Survival and outcome prediction using the Apache III and the out-of-hospital cardiac arrest (OHCA) score in patients treated in the intensive care unit (ICU) following out-of-hospital, in-hospital or ICU cardiac arrest

M. B. Skrifvars*, B. Varghese, M. J. Parr

*Corresponding author for this work

Research output: Contribution to journalArticle

44 Citations (Scopus)

Abstract

Background: There are few data comparing outcome and the utility of severity of illness scoring systems following intensive care after out-of-hospital (OHCA), in-hospital (IHCA) and intensive care unit (ICUCA) cardiac arrest. We investigated survival, factors associated with survival and the correlation and accuracy of general and specific scoring systems, including the Apache III score and the OHCA score in OHCA, IHCA and ICUCA patients. Material and methods: Prospective analysis of data on all cardiac arrest patients treated in a tertiary hospital between August 1st 2008 and July 30th 2010. Collected data included resuscitation and post-resuscitation care data as defined by the Utstein Guidelines, Apache III on admission and the OHCA score on admission in OHCA and IHCA patients and after the arrest in ICUCA patients. Statistical methods were used to identify factors associated with outcome and the predictive ability and correlation of the aforementioned scores. Results: Of a total of 3931 patients treated in the ICU, 51 were admitted following OHCA, 50 following IHCA and 22 suffered an ICUCA and had sustained return of spontaneous circulation (ROSC). Survival at 30 days was highest among ICUCAs (67%) followed by IHCAs (38%) and OHCAs (29%). Using multivariate analysis delay ROSC was the only independent predictor of survival. The OHCA score performed with moderate accuracy for predicting 30-day mortality (area under the curve 0.77 [0.69-0.86] and was slightly better than the Apache III score 0.71 (0.61-0.80). Using multiple logistic regression the Apache III and the OHCA score were both independent predictors of hospital survival and correlation between these two scores was weak (correlation coefficient of 0.244). Conclusions: Latency to ROSC seems to be the most important determinant of survival in patients following ICU care after a cardiac arrest in this single center trial. The OHCA score and the Apache III score offer moderate predictive accuracy in ICU cardiac arrest patients but correlated weakly with each other. Illness severity adjustment for cardiac arrest patients in ICU should include features of both these scoring systems.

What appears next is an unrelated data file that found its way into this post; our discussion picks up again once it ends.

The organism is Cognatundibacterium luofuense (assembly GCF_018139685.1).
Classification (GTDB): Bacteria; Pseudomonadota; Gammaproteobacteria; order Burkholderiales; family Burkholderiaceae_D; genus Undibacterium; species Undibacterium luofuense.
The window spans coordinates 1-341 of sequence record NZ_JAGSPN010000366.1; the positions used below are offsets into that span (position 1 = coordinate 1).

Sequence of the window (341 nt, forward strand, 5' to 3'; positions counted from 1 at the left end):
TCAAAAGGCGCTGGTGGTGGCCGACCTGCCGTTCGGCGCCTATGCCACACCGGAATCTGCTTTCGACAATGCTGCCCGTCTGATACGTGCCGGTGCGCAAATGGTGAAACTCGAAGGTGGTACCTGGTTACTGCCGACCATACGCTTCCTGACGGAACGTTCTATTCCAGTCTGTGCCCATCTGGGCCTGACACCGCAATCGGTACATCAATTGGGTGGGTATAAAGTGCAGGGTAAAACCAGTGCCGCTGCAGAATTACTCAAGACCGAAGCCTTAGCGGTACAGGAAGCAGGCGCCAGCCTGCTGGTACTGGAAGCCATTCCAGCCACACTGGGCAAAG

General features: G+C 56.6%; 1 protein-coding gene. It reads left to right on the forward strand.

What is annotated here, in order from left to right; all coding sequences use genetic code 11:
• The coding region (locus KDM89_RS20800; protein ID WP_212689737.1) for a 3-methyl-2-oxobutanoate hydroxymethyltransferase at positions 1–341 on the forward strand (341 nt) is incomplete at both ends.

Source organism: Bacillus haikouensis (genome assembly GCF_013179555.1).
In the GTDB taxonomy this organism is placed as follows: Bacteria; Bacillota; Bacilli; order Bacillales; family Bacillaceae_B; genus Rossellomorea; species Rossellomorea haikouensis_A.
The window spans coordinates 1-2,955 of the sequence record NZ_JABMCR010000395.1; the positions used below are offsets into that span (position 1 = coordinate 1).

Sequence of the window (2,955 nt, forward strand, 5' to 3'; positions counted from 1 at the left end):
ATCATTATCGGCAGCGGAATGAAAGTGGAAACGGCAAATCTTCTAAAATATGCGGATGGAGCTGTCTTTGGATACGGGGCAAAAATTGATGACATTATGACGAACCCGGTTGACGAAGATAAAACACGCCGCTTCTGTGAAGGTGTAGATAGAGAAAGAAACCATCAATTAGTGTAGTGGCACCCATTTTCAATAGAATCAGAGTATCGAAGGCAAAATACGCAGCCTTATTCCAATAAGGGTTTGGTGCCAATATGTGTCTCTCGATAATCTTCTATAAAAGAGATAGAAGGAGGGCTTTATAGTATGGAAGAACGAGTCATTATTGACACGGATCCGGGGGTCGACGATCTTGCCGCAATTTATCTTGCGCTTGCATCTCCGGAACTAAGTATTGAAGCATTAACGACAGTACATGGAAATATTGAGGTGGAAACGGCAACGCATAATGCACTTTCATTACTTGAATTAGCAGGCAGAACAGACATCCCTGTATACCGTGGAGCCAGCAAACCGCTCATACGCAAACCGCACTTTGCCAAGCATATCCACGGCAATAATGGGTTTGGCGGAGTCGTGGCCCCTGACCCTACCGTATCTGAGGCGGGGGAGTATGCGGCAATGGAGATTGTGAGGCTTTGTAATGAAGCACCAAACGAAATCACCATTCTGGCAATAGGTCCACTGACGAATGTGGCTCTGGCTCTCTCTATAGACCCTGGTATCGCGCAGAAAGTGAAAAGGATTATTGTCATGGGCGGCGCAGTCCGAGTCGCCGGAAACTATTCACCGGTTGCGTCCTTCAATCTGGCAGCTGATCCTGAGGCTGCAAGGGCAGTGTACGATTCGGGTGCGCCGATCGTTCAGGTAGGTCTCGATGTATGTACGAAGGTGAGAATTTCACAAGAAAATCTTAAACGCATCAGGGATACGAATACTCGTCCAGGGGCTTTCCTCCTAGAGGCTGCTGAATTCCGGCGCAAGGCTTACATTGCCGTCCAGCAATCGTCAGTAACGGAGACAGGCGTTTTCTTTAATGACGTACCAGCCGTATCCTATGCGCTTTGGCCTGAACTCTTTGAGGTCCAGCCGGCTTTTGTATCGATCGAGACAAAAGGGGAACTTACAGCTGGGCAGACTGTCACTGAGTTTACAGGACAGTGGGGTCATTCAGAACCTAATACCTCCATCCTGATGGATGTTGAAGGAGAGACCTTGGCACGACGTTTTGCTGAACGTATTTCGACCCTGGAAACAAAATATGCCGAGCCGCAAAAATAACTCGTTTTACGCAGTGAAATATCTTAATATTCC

Original languageEnglish
Pages (from-to)728-733
Number of pages6
JournalResuscitation
Volume83
Issue number6
DOIs
Publication statusPublished - 1 Jun 2012
Externally publishedYes

Keywords

  • Post resuscitation care
  • Utstein

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